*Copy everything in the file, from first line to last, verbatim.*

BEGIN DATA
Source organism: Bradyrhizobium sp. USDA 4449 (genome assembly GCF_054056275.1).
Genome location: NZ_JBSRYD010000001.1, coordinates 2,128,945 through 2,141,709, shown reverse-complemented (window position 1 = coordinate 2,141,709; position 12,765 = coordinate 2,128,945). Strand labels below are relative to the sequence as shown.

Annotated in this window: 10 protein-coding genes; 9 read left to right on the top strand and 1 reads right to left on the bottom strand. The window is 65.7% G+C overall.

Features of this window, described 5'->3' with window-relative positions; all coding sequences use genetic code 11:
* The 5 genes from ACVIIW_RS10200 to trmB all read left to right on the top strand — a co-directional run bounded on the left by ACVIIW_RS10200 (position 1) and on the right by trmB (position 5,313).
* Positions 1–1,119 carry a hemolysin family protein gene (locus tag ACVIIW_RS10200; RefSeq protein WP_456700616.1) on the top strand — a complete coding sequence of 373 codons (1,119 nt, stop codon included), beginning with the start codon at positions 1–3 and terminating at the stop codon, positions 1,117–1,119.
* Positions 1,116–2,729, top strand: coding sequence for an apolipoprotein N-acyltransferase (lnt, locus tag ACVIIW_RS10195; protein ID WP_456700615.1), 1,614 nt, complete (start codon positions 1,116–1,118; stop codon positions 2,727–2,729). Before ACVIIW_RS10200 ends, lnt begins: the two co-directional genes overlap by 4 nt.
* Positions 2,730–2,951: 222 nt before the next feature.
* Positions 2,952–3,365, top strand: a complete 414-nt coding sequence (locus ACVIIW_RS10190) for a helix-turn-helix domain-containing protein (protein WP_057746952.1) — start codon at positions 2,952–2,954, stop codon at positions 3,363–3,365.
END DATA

Source organism: Bradyrhizobium sp. USDA 4449 (genome assembly GCF_054056275.1).
Genome location: NZ_JBSRYD010000001.1, coordinates 2,128,945 through 2,141,709, shown reverse-complemented (window position 1 = coordinate 2,141,709; position 12,765 = coordinate 2,128,945). Strand labels below are relative to the sequence as shown.

Annotated in this window: 10 protein-coding genes; 9 read left to right on the top strand and 1 reads right to left on the bottom strand. The window is 65.7% G+C overall.

Features of this window, described 5'->3' with window-relative positions; all coding sequences use genetic code 11:
* The 5 genes from ACVIIW_RS10200 to trmB all read left to right on the top strand — a co-directional run bounded on the left by ACVIIW_RS10200 (position 1) and on the right by trmB (position 5,313).
* Positions 1–1,119 carry a hemolysin family protein gene (locus tag ACVIIW_RS10200; RefSeq protein WP_456700616.1) on the top strand — a complete coding sequence of 373 codons (1,119 nt, stop codon included), beginning with the start codon at positions 1–3 and terminating at the stop codon, positions 1,117–1,119.
* Positions 1,116–2,729, top strand: coding sequence for an apolipoprotein N-acyltransferase (lnt, locus tag ACVIIW_RS10195; protein ID WP_456700615.1), 1,614 nt, complete (start codon positions 1,116–1,118; stop codon positions 2,727–2,729). Before ACVIIW_RS10200 ends, lnt begins: the two co-directional genes overlap by 4 nt.
* Positions 2,730–2,951: 222 nt before the next feature.
* Positions 2,952–3,365, top strand: a complete 414-nt coding sequence (locus ACVIIW_RS10190) for a helix-turn-helix domain-containing protein (protein WP_057746952.1) — start codon at positions 2,952–2,954, stop codon at positions 3,363–3,365.